A necessitous circumstances fund is a simple way to offer support to those in need.
What is a necessitous circumstances fund?
A necessitous circumstances fund, or NCF, is a public fund established and maintained to provide relief for Australians in ‘necessitous circumstances’. It is a vehicle for assisting people in financial need.
What does “necessitous circumstances” mean exactly?
“Necessitous circumstances” refers to financial need. A person faces necessitous circumstances if they face some degree of poverty or do not have the resources needed to sustain a modest standard of living in Australia.
Often, eligibility to receive income-tested benefits from the government is an indicator that a person faces necessitous circumstances.
Necessitous circumstances does not mean an inability to afford merely desirable advantages, and does not necessarily refer to the needs people have as a result of being sick, incapacitated or elderly.
Examples of necessitous circumstances
- A service club might set up a fund to pay for a carer and for modifications to the home of a teenager who had become a quadriplegic following an accident, if her parents could not cover the costs.
- A community might set up a fund to provide interest-free loans to people on low incomes to purchase whitegoods, heating and medical appliances.
- A fund could enable a family to pay for a life-saving medical procedure overseas if the family could not otherwise afford such treatment.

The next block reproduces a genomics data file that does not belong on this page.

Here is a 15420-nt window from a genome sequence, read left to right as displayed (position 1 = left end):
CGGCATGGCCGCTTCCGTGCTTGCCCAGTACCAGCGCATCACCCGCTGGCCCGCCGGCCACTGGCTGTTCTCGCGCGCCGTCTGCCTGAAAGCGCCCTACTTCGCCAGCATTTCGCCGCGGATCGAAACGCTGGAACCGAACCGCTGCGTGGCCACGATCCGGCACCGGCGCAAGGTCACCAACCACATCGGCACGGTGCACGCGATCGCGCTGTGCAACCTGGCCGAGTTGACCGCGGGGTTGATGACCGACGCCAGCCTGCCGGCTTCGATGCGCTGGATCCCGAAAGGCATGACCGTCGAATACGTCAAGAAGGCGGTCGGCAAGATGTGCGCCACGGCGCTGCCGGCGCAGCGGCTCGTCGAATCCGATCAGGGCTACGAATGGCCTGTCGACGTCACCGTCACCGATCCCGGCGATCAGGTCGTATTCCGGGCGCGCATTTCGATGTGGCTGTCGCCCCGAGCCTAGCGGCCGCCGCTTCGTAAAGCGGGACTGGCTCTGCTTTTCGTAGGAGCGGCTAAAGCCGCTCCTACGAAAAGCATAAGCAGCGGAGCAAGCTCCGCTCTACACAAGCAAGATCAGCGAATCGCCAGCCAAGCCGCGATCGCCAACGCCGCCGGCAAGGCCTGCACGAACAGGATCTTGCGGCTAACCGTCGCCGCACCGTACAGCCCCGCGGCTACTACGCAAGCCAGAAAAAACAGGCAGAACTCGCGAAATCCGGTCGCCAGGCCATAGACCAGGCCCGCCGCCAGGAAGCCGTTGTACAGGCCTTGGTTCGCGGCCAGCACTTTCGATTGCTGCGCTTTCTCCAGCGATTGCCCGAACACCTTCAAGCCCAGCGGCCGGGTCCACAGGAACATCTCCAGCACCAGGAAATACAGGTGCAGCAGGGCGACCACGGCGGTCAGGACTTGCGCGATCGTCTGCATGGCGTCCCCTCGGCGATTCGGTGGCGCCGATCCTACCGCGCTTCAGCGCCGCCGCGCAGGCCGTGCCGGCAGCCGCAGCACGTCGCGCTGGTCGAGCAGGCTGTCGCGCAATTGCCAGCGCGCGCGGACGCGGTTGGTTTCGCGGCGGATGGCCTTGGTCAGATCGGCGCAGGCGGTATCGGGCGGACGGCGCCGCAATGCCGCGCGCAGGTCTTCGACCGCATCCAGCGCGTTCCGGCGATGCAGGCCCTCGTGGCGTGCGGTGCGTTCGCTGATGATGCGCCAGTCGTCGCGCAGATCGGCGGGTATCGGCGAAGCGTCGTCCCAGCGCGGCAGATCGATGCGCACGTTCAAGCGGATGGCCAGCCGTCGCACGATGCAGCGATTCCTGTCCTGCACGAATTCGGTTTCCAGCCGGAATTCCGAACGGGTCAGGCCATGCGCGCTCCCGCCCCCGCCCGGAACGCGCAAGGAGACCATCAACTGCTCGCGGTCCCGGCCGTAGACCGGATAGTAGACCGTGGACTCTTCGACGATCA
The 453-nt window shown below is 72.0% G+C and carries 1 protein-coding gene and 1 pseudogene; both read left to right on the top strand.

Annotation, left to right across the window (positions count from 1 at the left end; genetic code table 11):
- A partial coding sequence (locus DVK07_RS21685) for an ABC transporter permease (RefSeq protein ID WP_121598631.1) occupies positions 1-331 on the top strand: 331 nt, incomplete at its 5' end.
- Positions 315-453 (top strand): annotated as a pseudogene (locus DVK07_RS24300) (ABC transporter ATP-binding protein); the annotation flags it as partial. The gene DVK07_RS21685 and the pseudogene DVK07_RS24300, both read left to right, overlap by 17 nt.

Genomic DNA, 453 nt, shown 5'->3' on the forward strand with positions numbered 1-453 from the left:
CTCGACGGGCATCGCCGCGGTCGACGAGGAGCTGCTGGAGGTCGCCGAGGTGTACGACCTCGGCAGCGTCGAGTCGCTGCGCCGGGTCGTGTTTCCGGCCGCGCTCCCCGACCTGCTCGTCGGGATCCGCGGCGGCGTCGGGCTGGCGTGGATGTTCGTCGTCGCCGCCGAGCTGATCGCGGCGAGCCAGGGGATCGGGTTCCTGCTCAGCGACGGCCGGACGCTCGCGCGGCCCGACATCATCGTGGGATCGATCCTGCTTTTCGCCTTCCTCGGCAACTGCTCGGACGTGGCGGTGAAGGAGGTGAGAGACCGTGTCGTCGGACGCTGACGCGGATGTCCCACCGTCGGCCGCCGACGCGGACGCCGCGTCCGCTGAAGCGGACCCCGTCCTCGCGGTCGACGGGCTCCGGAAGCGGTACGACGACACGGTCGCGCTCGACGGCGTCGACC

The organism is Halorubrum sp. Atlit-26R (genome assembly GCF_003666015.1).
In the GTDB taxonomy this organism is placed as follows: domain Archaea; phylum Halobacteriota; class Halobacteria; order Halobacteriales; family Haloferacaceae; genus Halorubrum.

Other types of DGR funds
There are two other types of DGR funds which may be more appropriate if:
- you want to do more than just distribute money or goods, and instead run programs to assist individuals in need.
- you want to distribute money or goods to other organisations which assist people in financial necessity.
If this is the case, please talk to us and we will point you in the right direction.
Nuts and bolts of NCFs
An NCF is a trust fund and therefore is established by trust deed or by will.
An NCF must be a public fund and not private in nature. Therefore:
- the founders must intend that the public contribute to it;
- the public, or a significant part of it, must in fact contribute; and
- the public, or those with a degree of public accountability, must participate in the administration of the trust.
If you’d like to explore the establishment of an NCF contact the Moores not-for-profit team on (03) 9843 2158 or firstname.lastname@example.org.
They would be happy to provide more detailed advice tailored to your circumstances and needs.
Disclaimer: This help sheet has been prepared by Moores, not-for-profit legal advisers. It provides a general guide and should not be relied on as (or in substitution for) legal advice.